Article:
Lincolnshire County Council gritting teams say they have used as much salt so far this year as they did for the whole of the 2007-2008 winter.
The council said it started the winter period with 31,600 tonnes of salt, 8,000 more than usual, and that it has already used 57% of the amount.
On Friday morning, just 13,600 tonnes were left, following days and night of road treatments as the cold snap arrived earlier than usual.
At this stage last year, the county council had made 15 runs and used 3,200 tonnes of salt, but so far this year has made 61 runs and used 18,000 tonnes.
The next shipment of 10,000 tones of salt is due to arrive in early to mid-January.
The County Council spends around £4.5million per year for gritting 3,000km of Lincolnshire’s main routes, and costs this year are believed to be much higher.
Until then, the gritting teams are said to use technology to measure whether any salt is still on the surface from their previous run, avoiding any surplus grit.
County Councillor William Webb said: “We’ll keep on gritting whenever it’s needed – be that 1pm on Christmas Day or Midnight on New Year’s Eve.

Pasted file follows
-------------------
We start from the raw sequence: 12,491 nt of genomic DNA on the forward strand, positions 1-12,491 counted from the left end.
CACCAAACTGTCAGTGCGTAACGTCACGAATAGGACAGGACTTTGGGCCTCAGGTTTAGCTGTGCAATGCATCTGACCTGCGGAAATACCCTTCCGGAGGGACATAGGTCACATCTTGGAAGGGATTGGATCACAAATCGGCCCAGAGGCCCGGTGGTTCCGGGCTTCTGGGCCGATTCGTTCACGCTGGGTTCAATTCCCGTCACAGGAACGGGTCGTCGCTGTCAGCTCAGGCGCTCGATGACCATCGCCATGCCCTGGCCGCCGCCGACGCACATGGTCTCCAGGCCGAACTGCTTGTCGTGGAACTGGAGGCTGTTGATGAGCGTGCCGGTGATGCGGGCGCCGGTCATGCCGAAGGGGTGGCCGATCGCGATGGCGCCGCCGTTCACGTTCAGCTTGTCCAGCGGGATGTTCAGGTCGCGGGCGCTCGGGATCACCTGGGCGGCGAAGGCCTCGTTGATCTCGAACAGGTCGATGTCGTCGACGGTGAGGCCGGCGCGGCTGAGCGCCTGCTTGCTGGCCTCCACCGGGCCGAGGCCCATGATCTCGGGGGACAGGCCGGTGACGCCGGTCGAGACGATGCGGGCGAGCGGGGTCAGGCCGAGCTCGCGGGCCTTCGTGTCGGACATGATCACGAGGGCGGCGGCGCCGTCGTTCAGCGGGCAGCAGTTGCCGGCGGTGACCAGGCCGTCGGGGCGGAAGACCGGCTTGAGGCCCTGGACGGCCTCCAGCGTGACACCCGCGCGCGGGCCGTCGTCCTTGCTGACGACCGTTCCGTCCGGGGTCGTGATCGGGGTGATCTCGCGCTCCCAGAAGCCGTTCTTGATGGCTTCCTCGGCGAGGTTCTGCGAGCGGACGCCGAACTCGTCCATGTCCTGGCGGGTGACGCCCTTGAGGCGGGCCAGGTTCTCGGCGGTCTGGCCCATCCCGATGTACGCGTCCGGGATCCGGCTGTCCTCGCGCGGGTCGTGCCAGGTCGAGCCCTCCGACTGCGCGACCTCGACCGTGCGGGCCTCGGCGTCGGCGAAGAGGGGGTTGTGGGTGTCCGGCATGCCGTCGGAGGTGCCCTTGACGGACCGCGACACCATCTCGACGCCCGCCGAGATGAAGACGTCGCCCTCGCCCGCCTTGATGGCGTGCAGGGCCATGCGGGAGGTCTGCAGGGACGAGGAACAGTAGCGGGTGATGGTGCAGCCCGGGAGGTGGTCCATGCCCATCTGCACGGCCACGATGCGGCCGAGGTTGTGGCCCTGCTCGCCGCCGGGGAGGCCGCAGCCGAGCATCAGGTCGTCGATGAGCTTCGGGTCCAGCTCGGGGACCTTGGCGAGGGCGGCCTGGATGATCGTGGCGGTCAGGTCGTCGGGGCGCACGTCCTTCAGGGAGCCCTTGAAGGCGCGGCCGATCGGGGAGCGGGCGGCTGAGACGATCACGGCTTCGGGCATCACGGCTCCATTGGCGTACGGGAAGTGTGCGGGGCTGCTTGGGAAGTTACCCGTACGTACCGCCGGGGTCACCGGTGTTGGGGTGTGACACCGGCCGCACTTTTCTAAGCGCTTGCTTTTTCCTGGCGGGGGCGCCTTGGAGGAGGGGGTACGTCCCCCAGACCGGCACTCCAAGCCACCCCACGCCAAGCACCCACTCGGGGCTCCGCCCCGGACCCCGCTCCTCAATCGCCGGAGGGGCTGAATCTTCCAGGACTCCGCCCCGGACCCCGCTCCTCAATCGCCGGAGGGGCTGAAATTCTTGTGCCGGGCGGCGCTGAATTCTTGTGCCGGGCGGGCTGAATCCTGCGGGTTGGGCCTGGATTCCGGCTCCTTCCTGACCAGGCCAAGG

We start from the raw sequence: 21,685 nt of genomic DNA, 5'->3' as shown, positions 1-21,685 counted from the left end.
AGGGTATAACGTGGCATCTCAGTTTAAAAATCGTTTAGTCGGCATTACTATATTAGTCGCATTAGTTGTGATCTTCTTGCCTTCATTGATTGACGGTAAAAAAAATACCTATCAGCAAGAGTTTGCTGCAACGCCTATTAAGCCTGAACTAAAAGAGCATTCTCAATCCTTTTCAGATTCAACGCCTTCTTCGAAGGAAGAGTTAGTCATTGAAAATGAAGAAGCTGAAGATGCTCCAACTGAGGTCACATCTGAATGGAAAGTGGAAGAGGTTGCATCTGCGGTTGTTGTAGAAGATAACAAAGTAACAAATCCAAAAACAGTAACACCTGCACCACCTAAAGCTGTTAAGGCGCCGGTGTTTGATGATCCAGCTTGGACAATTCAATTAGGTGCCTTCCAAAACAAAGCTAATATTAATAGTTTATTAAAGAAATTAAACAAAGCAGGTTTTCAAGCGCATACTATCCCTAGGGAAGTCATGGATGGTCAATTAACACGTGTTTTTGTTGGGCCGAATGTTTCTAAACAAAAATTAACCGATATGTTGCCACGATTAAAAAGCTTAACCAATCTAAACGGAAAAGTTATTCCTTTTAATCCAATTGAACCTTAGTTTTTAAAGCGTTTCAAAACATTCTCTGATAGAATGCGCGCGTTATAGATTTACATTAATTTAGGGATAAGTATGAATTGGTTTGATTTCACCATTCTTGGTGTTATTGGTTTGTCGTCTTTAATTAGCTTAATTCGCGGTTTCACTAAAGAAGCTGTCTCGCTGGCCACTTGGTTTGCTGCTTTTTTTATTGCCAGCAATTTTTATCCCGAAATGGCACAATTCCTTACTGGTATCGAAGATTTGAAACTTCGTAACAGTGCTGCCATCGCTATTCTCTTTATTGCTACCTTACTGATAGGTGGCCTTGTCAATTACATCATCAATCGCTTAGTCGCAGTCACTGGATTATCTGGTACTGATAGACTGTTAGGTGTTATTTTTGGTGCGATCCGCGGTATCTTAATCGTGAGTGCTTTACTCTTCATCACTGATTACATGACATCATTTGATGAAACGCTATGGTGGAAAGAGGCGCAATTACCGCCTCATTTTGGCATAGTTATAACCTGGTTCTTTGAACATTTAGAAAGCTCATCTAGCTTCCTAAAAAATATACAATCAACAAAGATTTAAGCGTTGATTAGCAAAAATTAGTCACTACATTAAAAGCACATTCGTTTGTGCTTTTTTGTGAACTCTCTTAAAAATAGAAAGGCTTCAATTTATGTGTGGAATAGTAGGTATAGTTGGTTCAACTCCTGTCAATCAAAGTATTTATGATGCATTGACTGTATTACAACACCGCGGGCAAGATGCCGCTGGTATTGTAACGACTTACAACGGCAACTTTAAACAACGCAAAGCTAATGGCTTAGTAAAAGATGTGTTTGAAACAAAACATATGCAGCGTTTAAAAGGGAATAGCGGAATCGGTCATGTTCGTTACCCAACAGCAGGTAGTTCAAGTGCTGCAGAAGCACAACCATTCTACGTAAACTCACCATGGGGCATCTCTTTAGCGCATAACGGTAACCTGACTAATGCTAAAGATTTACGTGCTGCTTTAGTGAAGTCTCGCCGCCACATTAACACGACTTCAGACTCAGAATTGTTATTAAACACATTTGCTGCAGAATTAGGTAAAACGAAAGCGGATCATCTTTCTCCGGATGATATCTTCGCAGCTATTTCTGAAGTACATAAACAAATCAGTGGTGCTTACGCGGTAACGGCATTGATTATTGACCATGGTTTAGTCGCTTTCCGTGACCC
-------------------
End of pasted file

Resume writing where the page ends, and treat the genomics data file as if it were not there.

“This incredible weather has seen our teams needing to spread considerable quantities of salt across our huge county, successfully keeping our main roads safe and open, and I applaud them for that.
“Through good forward-planning, we had 31,000 tonnes of salt in stock at the start of the winter, compared with the usual 23,000 tonnes, helping us to carry out this first-class service.
“However, with very little rise in temperatures and further snow falling, we have used significantly more salt than in previous years.
“This has been due to the high number of continuous salting days and nights, the additional pavement gritting and the extra re-filling of grit bins,” Webb added.
Highways insist they will still cover their usual 3008km (1869 miles) of Lincolnshire’s main routes, including all A and B-roads, it says drivers need to take even greater care, and self-help on side-streets and pavements is even more crucial.